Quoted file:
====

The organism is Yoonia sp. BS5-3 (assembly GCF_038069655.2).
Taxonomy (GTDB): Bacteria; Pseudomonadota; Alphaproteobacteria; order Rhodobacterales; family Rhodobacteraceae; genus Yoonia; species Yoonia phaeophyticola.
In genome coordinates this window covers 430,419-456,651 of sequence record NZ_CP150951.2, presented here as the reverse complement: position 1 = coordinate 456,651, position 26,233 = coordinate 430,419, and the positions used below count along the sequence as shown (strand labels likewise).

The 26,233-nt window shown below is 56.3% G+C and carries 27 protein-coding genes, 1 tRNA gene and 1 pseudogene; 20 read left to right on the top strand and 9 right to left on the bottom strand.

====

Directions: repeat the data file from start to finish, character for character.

The organism is Yoonia sp. BS5-3 (assembly GCF_038069655.2).
Taxonomy (GTDB): Bacteria; Pseudomonadota; Alphaproteobacteria; order Rhodobacterales; family Rhodobacteraceae; genus Yoonia; species Yoonia phaeophyticola.
In genome coordinates this window covers 430,419-456,651 of sequence record NZ_CP150951.2, presented here as the reverse complement: position 1 = coordinate 456,651, position 26,233 = coordinate 430,419, and the positions used below count along the sequence as shown (strand labels likewise).

The 26,233-nt window shown below is 56.3% G+C and carries 27 protein-coding genes, 1 tRNA gene and 1 pseudogene; 20 read left to right on the top strand and 9 right to left on the bottom strand.